Throw in a highly infectious and deadly novel coronavirus and the byproduct is brutal, if unsurprising. People of color, particularly those who live in poverty, are at greater risk for contracting and for suffering severe complications from COVID-19 because they are unable to afford the kind of social isolation “flattening the curve” merits, whether as a function of their living arrangements, jobs/professions which pay little and expose them to the public (e.g. home healthcare, retail, service industry), or both. The greater the economic and racial inequality, the more pronounced the racial disparities are liable to be.

As Taylor makes the connection, looking back at U.S. politics of recent decades, it is no wonder why both major political parties’ responses to the spread of coronavirus have been lacking. During Richard Nixon’s presidency, conservatives did their part to undermine the welfare state by depicting entitlement programs as rewards for laziness or a form of privilege, while at the same time pushing for corporate tax cuts and profits. In response, Democrats followed suit, echoing concerns about Americans “taking advantage” of welfare and advocating for criminal justice “reform” in the form of harsher attitudes and penalties for violators, predominantly those from communities of color. Today, Democrats and Republicans alike elevate profligate spending on the military and the perpetuation of a cruel and unjust criminal justice system above investment in and protection of an adequate social safety net. They have done little to change course since the start of the crisis in the United States because they don’t know how, a slave to the ideologies they have elaborated for more than a generation.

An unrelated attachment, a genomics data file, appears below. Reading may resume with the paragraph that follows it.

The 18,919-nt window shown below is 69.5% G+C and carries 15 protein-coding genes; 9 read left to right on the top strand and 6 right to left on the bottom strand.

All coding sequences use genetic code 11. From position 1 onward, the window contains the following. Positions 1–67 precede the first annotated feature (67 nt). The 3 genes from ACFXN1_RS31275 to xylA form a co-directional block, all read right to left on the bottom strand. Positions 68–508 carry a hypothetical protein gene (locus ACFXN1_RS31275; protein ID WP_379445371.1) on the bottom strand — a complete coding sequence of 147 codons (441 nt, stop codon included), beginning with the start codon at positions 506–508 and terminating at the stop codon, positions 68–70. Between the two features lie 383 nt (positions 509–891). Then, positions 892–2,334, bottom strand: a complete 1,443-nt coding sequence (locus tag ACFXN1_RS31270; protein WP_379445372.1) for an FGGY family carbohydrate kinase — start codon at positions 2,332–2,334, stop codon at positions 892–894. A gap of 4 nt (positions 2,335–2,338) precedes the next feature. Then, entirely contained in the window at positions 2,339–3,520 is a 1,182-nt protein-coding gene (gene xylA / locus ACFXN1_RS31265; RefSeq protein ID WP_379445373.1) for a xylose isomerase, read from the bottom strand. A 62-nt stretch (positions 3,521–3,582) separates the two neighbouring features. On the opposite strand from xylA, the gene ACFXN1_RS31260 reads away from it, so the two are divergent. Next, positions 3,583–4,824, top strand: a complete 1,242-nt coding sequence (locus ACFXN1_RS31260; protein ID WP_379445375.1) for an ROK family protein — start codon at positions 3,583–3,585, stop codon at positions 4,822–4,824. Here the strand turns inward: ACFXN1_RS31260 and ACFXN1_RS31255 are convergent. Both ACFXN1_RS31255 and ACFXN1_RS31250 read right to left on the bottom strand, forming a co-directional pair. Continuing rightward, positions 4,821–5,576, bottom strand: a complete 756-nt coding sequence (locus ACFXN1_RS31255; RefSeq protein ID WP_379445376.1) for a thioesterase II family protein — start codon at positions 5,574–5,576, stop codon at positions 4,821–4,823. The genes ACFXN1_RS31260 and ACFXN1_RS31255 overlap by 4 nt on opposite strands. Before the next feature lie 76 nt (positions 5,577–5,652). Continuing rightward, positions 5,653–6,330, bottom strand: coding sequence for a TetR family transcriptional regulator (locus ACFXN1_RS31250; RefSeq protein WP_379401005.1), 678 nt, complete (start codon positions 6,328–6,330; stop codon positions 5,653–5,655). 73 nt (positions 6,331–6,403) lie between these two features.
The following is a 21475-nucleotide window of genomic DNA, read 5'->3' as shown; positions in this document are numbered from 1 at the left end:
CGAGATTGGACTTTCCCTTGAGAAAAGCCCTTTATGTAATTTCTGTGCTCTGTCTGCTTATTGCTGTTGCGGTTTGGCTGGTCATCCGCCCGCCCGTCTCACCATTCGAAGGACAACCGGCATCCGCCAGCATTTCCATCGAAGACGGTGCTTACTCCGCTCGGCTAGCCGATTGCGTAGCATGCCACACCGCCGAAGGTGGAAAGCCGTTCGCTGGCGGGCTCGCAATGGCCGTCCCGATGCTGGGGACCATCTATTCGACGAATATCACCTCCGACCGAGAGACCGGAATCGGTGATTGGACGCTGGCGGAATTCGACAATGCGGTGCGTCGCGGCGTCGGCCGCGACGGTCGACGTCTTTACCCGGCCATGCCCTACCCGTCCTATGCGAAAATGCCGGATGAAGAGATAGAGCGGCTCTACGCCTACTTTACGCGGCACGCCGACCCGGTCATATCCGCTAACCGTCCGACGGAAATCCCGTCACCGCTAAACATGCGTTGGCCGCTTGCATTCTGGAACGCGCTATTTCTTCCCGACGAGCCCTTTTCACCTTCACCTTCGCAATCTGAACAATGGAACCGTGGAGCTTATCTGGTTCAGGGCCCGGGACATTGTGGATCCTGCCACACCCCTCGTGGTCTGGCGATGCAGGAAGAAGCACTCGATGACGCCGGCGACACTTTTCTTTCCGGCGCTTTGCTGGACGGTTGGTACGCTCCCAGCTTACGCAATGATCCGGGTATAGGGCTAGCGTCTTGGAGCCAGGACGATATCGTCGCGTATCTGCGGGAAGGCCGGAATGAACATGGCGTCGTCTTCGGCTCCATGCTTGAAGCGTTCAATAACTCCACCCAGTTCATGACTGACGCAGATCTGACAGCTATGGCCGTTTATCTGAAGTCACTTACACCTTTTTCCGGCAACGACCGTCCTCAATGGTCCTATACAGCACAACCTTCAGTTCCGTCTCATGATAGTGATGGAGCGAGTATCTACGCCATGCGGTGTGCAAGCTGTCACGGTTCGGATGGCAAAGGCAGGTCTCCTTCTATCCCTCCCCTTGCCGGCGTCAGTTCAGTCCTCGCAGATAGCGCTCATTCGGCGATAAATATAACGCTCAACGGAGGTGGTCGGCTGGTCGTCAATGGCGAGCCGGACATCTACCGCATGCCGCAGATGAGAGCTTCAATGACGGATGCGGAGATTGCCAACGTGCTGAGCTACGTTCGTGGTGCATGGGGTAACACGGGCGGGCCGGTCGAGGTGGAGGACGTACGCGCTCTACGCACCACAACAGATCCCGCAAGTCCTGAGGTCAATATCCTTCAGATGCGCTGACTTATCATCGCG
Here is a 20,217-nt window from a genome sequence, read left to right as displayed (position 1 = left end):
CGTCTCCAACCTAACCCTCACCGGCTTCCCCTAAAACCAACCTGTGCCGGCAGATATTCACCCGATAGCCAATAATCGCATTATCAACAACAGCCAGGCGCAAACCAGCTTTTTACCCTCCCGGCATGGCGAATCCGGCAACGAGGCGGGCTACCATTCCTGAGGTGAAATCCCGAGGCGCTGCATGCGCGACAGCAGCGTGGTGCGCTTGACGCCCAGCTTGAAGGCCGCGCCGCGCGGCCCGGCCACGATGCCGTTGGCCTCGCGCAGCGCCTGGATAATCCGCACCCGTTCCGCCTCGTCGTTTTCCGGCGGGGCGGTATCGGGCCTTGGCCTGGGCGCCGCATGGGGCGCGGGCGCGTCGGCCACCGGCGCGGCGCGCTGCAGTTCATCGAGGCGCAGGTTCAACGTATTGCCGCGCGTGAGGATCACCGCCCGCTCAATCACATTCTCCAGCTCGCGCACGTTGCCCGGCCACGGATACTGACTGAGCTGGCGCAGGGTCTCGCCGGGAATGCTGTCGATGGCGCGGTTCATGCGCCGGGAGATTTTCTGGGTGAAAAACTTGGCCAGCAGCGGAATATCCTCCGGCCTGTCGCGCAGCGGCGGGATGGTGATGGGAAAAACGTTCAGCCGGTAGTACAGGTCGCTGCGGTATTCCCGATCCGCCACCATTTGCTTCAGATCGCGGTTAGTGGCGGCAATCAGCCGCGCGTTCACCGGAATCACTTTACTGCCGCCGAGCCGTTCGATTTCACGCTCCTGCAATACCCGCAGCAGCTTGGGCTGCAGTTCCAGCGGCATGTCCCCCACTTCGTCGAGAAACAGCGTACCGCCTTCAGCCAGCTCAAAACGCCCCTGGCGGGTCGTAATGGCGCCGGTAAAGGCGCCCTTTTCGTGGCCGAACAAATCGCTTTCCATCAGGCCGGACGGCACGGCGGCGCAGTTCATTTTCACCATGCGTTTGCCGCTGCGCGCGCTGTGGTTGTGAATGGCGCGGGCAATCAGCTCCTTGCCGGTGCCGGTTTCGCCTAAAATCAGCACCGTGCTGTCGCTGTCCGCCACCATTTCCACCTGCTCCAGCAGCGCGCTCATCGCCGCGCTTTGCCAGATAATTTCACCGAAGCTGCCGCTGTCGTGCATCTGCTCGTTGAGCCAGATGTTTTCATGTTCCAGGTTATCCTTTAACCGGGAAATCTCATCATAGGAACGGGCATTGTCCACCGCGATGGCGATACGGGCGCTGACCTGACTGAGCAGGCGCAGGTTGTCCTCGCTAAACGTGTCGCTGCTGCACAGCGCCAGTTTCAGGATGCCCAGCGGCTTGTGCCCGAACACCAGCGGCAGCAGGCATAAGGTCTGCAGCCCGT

This is where Bernie Sanders and his campaign come in. Previously derided by his political rivals, their supporters, and armchair political theorists, Sanders and his policy goals sound more than plausible in the current climate, political or otherwise. It is this global crisis which has brought clarity to the notion that Bernie’s active bid for the White House isn’t just the one that best elaborates the antidote to what’s happening now, but to the underlying conditions that preceded it too. In theory, the idealized “free market” should have an answer to the present economic crunch and health care emergency. Instead, free testing and treatment for COVID-19 is a “debate;” PPE, tests, and ventilators (not to mention the essential personnel to tend to the sick and dying) are in dire supply, overpriced or overtaxed; the cruise industry is asking for a bailout despite not paying U.S. income tax; and others are actively seeking ways to profit from this disaster. Does that sound acceptable to you?